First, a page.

Proposal for an anthology of Classic Essays On Rock Music:

Edited, with introductions & headnotes, by Richard Kostelanetz and Another

Filling a need, this should be rich enough to stand besides my earlier coedited anthology of Classic Essays on 20th Century Music. It should differ from, say, the Rolling Stone compilations, which I gather sell quite well, in drawing from more than one source and in favoring more substantial, longer (bookish) essays with more musicological intelligence, often including musical examples (which don't appear in the Rolling Stone books). It could be used as either a primary or supplementary text in courses devoted exclusively to vernacular music. It would also attract general readers, especially if its design resembles that of the other Classic Essays volume. It can be whatever length the publisher deems appropriate, with a minimum of 100,000 words. My own suggestion is that we want to undercut the Rolling Stone books, which are made needlessly expensive by the photographs, which are not necessarily here. (Doesn't everyone one what the Beatles look like?)

Among the essays I would like to include are Stanley Edgar Hyman's classic on the Blues as the principal precursor of rock (from an Atheneum book)

Langdon Winner's "The Strange Death of Rock and Roll," from Griel Marcus' Rock and Roll Will Stand (Beacon, 1969)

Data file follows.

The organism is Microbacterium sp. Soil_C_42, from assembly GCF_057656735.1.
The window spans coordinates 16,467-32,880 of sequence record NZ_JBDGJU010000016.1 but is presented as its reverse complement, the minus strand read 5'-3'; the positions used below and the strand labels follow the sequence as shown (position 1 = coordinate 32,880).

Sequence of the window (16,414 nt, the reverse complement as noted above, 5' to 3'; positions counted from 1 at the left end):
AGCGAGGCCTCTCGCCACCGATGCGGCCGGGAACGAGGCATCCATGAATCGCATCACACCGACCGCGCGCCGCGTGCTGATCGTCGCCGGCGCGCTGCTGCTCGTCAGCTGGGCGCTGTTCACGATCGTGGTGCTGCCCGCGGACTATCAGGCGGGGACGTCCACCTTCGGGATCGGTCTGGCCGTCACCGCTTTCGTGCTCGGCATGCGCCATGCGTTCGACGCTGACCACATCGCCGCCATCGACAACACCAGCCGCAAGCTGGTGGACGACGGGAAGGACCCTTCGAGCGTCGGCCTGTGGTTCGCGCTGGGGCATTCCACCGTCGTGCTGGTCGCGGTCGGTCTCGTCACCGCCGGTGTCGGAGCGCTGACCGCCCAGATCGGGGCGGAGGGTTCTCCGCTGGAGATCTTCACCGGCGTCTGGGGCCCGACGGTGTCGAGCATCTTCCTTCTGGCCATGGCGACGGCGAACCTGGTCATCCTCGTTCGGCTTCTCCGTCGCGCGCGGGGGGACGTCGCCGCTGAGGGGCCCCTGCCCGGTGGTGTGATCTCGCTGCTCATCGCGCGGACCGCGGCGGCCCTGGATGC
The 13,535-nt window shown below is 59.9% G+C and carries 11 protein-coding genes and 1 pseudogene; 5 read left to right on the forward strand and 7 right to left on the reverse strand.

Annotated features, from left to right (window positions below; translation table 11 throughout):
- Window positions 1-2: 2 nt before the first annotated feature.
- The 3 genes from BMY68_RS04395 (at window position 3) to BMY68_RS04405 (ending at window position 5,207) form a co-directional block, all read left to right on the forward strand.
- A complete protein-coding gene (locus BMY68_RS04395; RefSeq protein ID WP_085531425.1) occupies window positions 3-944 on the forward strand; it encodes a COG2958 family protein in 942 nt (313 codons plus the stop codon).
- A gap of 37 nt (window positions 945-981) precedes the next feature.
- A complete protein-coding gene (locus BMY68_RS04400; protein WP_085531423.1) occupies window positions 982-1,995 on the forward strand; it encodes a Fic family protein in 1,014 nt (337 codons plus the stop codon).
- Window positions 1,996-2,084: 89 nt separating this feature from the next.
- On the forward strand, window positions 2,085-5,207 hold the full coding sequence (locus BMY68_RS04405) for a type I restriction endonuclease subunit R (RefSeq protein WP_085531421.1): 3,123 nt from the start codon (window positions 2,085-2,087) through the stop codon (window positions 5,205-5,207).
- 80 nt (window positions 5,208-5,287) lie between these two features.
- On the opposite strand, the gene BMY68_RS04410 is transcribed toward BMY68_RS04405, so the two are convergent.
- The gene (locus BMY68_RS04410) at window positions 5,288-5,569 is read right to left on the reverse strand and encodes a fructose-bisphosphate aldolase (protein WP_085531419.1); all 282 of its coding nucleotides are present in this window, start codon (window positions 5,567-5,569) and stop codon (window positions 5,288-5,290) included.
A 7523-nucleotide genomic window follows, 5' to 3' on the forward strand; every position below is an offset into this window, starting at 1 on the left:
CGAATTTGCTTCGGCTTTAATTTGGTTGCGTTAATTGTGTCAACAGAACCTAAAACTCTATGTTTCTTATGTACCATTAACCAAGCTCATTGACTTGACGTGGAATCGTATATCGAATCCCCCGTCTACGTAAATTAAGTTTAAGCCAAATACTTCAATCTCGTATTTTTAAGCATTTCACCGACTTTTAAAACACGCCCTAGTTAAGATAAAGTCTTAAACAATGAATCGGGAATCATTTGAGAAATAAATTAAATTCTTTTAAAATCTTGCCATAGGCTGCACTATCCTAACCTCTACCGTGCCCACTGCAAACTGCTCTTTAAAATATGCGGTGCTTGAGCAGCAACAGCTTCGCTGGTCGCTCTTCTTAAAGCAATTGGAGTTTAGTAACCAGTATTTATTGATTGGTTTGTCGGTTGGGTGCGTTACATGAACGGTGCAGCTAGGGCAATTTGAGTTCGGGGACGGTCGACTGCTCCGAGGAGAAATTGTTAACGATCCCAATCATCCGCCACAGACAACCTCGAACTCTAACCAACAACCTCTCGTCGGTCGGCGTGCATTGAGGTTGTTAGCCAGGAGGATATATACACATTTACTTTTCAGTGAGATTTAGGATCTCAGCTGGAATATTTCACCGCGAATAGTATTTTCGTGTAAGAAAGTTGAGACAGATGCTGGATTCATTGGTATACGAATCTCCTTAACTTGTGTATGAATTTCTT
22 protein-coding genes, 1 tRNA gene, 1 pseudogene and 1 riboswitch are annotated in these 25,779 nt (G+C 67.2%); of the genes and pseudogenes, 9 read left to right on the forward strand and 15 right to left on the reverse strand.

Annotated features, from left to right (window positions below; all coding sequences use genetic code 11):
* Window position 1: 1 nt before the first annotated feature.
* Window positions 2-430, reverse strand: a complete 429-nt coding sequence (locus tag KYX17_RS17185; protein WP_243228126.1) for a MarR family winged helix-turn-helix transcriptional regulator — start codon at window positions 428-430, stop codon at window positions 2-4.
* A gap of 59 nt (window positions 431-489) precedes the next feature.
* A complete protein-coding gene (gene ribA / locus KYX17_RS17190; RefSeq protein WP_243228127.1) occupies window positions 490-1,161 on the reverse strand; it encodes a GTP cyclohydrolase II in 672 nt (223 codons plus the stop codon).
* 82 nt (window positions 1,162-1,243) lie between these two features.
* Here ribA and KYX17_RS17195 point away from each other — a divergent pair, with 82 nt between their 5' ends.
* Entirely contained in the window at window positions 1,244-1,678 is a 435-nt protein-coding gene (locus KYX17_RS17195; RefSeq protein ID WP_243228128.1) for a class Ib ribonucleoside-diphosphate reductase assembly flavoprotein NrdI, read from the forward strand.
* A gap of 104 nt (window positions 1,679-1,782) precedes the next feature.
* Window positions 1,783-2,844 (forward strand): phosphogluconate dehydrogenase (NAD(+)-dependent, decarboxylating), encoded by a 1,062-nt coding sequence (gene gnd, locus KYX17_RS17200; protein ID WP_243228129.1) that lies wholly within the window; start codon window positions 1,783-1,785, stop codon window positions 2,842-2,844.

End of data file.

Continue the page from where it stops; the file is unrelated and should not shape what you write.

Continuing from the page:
Edward Machan's "The Spirit of Albion," which relates heavy metal music to British traditions including Vaughan-Williams; it was cleared for an earlier anthology but not used because of permissions problems

Brian Eno's "Generating and Organizing Variety in the Arts," from Studio International (Nov-Dec. 1976), which we likewise cleared for 20th Century Music but did not use there

Ned Rorem's "The Music of the Beatles," from The New York Review (1968)

Wilfrid Mellers' appreciation of Imagine, which is reprinted in The Lennon Companion (Schirmer, 1987)

Lenny Kaye's "The Best of Acappella," from Jazz and Pop Magazine (1969)

Dan Graham's "New Wave Rock and the Feminine," in which a prominent visual artist appreciates women's groups in 1970s

Tom Wolfe's "The First Tycoon of Teen," about Phil Spector, from Kandy Kolored (1965)

Charles Hamm's "Rock 'n' Roll in a Very Strange Society," in which a Dartmouth musicologist deals with South African popular music

My own appreciation of the Joshua Light Show from Fillmore East (Schirmer, 1995).

Remember that these selections are necessarily tentative. Much depends upon such practical considerations as the availability of individual essays and the size of both the permissions budget and the book; in certain cases, I know of appropriate alternatives, some of which are included in the following list. I expect to remain open to suggestions from others for alternatives within our overall designs. All are currently in English. Since this is a book meant to last at least a decade, unlike a journal article that survives only until the next issue, these selections should eschew currently fashionable subjects and jargons. One editorial rule is that every inclusion must be readable. Should anyone have any additional questions, fire away.